A fig tree, ridiculous with fruit, cheered Franco up. It seemed to not know, not mind or not care about the squalor around it, and in fact was doing everything it could to alleviate it. What abundance of energy caused it to push all of those fruits out of the ends of its twigs? What sense of duty and purpose caused it to throw itself with such abandon into such an expensive display? Would anyone eat them? Bursting, big as your palm, and here high in the mountains, alone among the larch and birch and pine, like that African man he saw on the train in his pajamas. Yes, Franco knows he should not call them pajamas, which is an Urdu word, but that was not why. What was it, something about cultural relativity? So if culture is relative, why is it not okay to call them pajamas? Maybe he would not mind if I called them pajamas, maybe even like it, maybe find it funny, Franco thought. If someone called his shirt a blouse, he would not mind. Rigan, in Hausa. He would quite like it. Ihembe in Zulu. Not bad.

What was the fig tree thinking, so far away from the world of shirts and pajamas and molded plastic slides, from somber cows and excited goats? No, not from the goat. There was something of the goat in the fig tree, and vice versa. One time Franco saw a cow lactating on a beach in Hong Kong, wisps of sticky milk whipping in the wind around her udders and hind legs, long white strands of fat and sugar that dripped to the sand, inedible in their contaminated state. What a waste. He should have picked that fig, gravid with its own lurid progeny, scarlet wrapped in green, Christmas time.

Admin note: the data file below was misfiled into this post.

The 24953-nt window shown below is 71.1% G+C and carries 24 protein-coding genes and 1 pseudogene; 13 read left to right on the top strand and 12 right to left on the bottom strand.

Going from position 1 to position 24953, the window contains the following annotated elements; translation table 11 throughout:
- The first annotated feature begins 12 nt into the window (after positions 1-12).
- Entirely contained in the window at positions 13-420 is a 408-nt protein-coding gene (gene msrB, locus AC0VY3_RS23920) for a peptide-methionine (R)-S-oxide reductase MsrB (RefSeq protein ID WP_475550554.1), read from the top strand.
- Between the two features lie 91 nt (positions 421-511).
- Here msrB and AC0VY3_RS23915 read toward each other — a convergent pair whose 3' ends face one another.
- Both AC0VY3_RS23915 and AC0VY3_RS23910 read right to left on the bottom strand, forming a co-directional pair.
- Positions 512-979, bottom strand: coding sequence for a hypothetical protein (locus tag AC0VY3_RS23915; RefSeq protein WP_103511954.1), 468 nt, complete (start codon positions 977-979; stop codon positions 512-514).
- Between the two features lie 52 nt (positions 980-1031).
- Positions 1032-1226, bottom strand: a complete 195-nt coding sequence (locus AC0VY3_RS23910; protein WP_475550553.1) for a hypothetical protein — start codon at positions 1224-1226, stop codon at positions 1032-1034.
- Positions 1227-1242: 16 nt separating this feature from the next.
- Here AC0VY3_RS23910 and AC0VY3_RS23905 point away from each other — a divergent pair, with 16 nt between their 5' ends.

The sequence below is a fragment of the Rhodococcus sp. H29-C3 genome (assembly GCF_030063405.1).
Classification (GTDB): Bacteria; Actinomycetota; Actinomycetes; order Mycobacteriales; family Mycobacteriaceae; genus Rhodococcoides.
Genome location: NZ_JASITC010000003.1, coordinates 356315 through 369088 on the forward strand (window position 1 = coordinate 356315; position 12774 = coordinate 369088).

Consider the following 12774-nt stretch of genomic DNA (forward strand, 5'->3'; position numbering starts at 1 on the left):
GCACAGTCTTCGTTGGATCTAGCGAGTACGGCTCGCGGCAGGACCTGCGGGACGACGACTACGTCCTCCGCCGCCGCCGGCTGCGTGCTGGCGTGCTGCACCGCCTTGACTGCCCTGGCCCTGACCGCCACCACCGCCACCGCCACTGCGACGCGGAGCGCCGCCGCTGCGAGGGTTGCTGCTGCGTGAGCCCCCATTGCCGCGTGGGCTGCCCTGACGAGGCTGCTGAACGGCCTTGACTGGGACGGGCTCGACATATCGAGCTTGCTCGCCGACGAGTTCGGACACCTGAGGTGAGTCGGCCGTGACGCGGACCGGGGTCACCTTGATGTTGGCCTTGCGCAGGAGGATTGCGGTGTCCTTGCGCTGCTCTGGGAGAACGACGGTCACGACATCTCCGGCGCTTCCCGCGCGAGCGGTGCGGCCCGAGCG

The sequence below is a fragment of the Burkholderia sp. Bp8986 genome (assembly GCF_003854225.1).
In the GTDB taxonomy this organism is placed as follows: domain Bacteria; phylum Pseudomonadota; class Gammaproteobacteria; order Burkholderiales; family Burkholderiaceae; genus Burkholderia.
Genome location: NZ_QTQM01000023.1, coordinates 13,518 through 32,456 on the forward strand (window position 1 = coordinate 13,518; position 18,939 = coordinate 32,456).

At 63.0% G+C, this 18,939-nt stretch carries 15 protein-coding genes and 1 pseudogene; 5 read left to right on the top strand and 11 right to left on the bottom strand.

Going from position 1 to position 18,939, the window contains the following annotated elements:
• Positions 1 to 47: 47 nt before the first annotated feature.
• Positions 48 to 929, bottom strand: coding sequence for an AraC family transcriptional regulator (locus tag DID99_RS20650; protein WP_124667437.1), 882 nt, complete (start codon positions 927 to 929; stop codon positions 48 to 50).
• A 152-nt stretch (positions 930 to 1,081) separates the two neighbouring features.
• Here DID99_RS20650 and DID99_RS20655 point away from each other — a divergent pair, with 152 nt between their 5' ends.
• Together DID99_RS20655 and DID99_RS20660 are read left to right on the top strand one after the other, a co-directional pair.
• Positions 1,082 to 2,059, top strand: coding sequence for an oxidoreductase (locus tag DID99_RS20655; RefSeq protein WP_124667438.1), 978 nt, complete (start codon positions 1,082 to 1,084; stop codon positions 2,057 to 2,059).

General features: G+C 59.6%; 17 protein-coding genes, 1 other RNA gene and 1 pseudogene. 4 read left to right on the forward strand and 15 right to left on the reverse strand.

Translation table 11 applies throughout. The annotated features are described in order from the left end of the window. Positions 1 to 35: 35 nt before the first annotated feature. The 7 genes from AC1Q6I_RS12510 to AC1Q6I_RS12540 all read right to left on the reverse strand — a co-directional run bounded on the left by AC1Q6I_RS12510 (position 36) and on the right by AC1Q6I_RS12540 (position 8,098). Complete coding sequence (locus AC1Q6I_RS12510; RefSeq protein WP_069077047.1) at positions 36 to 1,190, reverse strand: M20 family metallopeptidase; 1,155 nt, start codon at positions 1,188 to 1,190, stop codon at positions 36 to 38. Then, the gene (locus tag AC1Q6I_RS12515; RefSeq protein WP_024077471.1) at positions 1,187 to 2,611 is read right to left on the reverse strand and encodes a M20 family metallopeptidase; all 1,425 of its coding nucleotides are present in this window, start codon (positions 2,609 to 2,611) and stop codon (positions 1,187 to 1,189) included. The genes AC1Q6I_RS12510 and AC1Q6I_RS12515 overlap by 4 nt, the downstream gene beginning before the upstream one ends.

The road up out of the valley had an annoying grade, steep enough to make walking hard but not steep enough to make it exciting, just a long slow slog that took the energy out of Franco’s lungs and legs without ever making itself known. The Valley of Tears, someone called it, which was unoriginal but not inaccurate, and therefore a description that Franco accommodated with a resigned complicity. His strides seemed ridiculously tiny, as if he were merely lifting his foot and putting it down in almost the same place, hardly advancing at all against the road’s invisible slope.

The border guard smirked at him with a handsome smile when Franco told him where he was going. Davos? Long way away! Franco just stood and said nothing, like the donkey. What does this guard do? Sit in his silly car, or on his obnoxious motorcycle? How far has he ever walked? No more than a few hundred meters, if that. The guard handed him back his passport and smiled again with perfect facial hair. Funny how it just grew like that, not like Franco’s beard, which was fuller and less angular. The guard looked like a young man from the Renaissance, not from around here, not like Franco, who was born and bred in the valley. Still, the guard was very likable and Franco was sad to go, adding him to his already long list of heartbreaks: the goat, the cow, the pig (remembered from another walk), the donkey, the slide, the smiling realtor, the fig tree.

Finally some curves, just a small cluster of switchbacks, but welcome nonetheless to relieve the monotony of the long slow trudge up the hot metal slide. Franco wished he could see inside of his lungs. He could feel them but he could not see them. He looked out and down to where he had come from and could see the layer of moisture he had passed through. He could feel it, the heavy cloying moisture that coated and soothed his lungs, but also congested them. What would it be like to have lizard lungs, hot and dry, with fine strong veins that soaked up the oxygen without having to extract it from water? How fast and light his body would be, like a balsa wood plane passing through thin summer air. He regretted his jacket already, and it was not even nine o’clock, but this was always the way. There seemed to be no escaping it. When he had stepped outside the door the cold had surprised and delighted him, but already he felt the sweat on the back of his neck, either sweat or moisture from the air. Was there a difference? Who could tell? When did one become the other?

To be continued . . .